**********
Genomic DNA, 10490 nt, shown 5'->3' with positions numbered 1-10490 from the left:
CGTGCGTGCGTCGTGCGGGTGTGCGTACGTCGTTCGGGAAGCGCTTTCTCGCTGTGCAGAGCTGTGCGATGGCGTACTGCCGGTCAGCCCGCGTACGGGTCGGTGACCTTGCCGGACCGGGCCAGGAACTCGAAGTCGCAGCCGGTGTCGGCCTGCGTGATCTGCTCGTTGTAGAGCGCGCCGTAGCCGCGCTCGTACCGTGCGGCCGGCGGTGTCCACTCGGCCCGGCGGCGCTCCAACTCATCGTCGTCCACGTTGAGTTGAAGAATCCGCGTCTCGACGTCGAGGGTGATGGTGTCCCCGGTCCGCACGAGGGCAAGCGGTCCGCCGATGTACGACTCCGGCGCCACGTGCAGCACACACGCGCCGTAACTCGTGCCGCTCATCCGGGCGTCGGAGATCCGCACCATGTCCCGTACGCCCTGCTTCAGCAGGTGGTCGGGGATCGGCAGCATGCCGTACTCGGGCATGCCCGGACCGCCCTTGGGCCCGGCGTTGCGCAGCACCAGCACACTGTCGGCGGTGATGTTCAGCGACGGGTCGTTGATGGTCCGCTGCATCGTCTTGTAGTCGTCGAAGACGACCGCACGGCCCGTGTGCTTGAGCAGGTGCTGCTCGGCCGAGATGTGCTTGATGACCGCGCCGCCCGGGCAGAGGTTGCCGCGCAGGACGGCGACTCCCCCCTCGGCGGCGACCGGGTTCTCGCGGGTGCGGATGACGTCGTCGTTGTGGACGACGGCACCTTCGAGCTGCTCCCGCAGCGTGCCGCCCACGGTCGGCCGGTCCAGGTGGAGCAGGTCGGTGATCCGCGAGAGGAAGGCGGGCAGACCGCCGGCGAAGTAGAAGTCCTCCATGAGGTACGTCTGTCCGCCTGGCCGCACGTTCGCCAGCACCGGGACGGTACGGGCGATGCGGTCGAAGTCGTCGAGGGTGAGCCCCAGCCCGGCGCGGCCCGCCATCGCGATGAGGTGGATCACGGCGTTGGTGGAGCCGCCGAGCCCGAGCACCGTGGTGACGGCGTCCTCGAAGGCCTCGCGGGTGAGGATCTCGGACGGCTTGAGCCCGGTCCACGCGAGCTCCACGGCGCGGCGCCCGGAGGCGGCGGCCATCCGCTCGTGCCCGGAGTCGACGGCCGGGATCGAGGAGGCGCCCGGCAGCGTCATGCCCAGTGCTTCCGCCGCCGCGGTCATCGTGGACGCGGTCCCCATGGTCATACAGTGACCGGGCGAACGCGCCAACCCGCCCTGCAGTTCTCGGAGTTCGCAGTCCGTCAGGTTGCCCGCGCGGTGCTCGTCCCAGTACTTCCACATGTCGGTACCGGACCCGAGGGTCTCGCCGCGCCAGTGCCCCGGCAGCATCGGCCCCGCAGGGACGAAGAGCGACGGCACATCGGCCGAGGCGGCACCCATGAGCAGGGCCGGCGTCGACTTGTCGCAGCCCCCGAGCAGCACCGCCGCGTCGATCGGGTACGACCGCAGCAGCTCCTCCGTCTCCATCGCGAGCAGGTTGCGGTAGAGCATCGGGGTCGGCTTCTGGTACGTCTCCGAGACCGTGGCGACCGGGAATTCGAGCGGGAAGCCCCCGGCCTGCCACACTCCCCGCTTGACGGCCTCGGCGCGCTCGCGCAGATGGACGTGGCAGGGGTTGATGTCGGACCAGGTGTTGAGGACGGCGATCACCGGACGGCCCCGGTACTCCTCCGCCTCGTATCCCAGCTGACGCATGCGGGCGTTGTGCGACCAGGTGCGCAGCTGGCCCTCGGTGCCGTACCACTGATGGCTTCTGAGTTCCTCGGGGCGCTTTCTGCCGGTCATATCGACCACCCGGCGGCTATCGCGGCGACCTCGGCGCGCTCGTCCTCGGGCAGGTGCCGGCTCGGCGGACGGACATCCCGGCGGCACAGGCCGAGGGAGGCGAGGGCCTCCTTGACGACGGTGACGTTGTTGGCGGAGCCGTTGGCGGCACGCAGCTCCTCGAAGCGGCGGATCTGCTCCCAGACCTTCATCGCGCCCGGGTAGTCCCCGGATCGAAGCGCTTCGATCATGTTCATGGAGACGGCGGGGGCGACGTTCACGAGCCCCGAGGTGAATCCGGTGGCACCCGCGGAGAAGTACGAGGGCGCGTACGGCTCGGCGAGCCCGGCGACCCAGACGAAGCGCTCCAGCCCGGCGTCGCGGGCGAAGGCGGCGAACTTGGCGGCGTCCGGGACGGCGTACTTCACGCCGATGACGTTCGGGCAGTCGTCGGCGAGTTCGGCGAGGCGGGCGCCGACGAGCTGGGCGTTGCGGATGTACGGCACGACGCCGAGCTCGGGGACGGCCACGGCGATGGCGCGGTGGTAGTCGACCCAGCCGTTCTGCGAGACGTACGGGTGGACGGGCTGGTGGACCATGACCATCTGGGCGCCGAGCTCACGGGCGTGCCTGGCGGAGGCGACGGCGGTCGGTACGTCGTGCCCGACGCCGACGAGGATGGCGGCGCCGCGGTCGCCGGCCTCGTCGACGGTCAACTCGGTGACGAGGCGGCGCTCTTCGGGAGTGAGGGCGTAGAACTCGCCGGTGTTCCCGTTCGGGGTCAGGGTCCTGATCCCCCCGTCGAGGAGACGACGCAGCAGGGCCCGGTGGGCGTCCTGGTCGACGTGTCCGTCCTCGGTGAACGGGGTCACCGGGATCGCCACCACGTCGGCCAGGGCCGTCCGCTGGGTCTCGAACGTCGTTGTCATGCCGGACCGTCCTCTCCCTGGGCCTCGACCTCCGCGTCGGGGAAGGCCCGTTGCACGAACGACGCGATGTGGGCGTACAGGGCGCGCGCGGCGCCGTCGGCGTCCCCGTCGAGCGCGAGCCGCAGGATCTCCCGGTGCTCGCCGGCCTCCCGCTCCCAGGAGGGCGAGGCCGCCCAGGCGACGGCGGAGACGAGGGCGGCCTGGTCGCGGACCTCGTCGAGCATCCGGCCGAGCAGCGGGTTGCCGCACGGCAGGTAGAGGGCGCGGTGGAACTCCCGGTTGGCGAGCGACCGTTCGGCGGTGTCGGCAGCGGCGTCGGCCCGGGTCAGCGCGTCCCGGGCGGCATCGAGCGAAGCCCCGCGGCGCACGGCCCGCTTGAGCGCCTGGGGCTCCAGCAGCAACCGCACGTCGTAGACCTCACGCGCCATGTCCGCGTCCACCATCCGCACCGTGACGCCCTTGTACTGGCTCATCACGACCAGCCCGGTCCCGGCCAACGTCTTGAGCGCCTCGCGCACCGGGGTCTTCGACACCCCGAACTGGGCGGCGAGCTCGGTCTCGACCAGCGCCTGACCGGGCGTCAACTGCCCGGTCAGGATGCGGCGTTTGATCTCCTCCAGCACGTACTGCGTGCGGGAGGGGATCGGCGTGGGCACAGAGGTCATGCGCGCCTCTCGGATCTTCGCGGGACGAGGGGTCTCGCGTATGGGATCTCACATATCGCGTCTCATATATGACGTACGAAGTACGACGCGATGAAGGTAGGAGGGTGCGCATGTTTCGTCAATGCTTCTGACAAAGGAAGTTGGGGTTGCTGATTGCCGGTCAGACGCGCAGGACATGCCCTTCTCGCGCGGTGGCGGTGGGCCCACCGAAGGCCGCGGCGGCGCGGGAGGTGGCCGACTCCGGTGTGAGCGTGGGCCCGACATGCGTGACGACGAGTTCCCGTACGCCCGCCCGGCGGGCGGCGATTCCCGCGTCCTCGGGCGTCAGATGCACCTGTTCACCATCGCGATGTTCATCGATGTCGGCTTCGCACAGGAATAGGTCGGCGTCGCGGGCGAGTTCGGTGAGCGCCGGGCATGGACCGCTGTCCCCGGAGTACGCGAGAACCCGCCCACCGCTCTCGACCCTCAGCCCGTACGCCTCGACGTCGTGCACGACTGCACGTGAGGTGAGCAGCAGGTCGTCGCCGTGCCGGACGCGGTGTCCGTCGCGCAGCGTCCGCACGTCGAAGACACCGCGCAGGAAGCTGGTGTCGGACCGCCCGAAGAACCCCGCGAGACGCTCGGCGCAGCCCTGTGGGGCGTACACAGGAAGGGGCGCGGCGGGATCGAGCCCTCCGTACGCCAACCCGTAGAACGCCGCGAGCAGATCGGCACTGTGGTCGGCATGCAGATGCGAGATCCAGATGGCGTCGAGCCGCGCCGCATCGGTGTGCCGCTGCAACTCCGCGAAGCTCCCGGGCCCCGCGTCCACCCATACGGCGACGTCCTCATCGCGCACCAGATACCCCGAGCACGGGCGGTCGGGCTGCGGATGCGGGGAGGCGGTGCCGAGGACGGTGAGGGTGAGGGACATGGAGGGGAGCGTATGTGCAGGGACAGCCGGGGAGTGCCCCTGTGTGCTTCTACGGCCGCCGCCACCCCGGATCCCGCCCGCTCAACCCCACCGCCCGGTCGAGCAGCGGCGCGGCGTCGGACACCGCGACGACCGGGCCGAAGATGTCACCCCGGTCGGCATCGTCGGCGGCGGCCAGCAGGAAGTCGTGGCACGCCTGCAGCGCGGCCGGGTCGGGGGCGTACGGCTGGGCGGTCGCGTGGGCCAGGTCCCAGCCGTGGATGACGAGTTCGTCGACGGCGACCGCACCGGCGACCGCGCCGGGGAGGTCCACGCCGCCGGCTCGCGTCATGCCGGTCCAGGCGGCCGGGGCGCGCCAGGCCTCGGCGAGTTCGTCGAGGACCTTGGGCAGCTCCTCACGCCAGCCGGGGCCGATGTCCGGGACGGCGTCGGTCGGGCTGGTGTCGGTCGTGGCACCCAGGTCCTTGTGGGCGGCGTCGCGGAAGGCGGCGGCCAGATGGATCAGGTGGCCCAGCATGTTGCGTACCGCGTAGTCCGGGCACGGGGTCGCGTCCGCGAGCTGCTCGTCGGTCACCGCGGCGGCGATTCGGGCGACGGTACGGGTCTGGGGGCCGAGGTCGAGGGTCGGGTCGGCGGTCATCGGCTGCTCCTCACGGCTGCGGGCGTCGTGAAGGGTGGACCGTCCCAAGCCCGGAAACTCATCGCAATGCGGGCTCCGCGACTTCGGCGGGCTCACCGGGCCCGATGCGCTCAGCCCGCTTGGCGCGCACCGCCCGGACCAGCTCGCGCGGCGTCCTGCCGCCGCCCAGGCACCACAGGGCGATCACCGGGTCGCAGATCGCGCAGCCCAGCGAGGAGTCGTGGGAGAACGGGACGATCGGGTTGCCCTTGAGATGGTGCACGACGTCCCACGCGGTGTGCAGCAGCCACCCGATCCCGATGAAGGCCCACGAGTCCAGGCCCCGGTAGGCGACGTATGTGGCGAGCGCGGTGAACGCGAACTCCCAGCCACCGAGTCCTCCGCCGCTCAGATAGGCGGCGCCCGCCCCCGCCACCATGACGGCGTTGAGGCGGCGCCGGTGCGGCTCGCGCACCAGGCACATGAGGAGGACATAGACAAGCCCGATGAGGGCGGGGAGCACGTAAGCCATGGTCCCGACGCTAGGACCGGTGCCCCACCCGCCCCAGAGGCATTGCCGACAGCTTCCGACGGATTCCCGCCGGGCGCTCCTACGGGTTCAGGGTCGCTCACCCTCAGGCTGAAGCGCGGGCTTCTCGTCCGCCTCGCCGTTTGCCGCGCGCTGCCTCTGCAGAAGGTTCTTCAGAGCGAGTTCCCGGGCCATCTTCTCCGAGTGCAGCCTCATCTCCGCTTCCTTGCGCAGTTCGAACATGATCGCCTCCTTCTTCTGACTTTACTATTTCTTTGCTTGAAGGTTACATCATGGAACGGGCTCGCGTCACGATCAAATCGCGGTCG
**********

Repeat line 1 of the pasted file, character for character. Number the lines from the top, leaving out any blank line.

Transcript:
Genomic DNA, 10490 nt, shown 5'->3' with positions numbered 1-10490 from the left: